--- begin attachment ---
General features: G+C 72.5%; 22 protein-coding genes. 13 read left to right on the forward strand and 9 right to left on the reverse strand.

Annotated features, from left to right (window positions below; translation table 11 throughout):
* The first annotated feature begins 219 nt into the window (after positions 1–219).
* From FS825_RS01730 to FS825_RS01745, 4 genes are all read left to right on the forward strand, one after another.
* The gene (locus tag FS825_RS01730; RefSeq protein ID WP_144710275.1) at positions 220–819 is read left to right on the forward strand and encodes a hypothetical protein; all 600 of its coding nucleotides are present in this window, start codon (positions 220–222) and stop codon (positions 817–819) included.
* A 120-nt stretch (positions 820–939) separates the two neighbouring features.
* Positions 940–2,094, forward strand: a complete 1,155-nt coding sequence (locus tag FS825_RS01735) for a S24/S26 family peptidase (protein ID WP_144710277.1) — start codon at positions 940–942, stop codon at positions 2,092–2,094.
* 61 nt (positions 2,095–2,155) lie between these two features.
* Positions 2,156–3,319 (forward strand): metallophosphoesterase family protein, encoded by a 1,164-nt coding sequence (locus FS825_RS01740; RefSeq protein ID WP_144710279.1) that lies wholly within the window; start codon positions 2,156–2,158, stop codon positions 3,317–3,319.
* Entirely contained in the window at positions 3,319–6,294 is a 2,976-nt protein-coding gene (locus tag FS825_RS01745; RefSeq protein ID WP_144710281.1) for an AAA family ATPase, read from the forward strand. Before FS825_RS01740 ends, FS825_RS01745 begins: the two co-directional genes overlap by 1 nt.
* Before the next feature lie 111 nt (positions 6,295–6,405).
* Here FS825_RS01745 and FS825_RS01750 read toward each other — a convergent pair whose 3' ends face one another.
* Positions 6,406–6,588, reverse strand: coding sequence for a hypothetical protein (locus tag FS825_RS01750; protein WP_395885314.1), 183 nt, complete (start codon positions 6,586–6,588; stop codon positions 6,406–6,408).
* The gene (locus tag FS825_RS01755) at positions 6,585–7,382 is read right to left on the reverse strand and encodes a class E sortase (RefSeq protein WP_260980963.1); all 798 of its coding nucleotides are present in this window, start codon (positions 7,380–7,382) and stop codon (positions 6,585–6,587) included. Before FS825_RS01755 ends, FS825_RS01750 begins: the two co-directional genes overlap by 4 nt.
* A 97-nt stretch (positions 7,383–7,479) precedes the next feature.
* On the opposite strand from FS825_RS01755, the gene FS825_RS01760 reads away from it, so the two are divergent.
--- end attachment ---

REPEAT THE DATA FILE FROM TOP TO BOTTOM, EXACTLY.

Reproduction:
General features: G+C 72.5%; 22 protein-coding genes. 13 read left to right on the forward strand and 9 right to left on the reverse strand.

Annotated features, from left to right (window positions below; translation table 11 throughout):
* The first annotated feature begins 219 nt into the window (after positions 1–219).
* From FS825_RS01730 to FS825_RS01745, 4 genes are all read left to right on the forward strand, one after another.
* The gene (locus tag FS825_RS01730; RefSeq protein ID WP_144710275.1) at positions 220–819 is read left to right on the forward strand and encodes a hypothetical protein; all 600 of its coding nucleotides are present in this window, start codon (positions 220–222) and stop codon (positions 817–819) included.
* A 120-nt stretch (positions 820–939) separates the two neighbouring features.
* Positions 940–2,094, forward strand: a complete 1,155-nt coding sequence (locus tag FS825_RS01735) for a S24/S26 family peptidase (protein ID WP_144710277.1) — start codon at positions 940–942, stop codon at positions 2,092–2,094.
* 61 nt (positions 2,095–2,155) lie between these two features.
* Positions 2,156–3,319 (forward strand): metallophosphoesterase family protein, encoded by a 1,164-nt coding sequence (locus FS825_RS01740; RefSeq protein ID WP_144710279.1) that lies wholly within the window; start codon positions 2,156–2,158, stop codon positions 3,317–3,319.
* Entirely contained in the window at positions 3,319–6,294 is a 2,976-nt protein-coding gene (locus tag FS825_RS01745; RefSeq protein ID WP_144710281.1) for an AAA family ATPase, read from the forward strand. Before FS825_RS01740 ends, FS825_RS01745 begins: the two co-directional genes overlap by 1 nt.
* Before the next feature lie 111 nt (positions 6,295–6,405).
* Here FS825_RS01745 and FS825_RS01750 read toward each other — a convergent pair whose 3' ends face one another.
* Positions 6,406–6,588, reverse strand: coding sequence for a hypothetical protein (locus tag FS825_RS01750; protein WP_395885314.1), 183 nt, complete (start codon positions 6,586–6,588; stop codon positions 6,406–6,408).
* The gene (locus tag FS825_RS01755) at positions 6,585–7,382 is read right to left on the reverse strand and encodes a class E sortase (RefSeq protein WP_260980963.1); all 798 of its coding nucleotides are present in this window, start codon (positions 7,380–7,382) and stop codon (positions 6,585–6,587) included. Before FS825_RS01755 ends, FS825_RS01750 begins: the two co-directional genes overlap by 4 nt.
* A 97-nt stretch (positions 7,383–7,479) precedes the next feature.
* On the opposite strand from FS825_RS01755, the gene FS825_RS01760 reads away from it, so the two are divergent.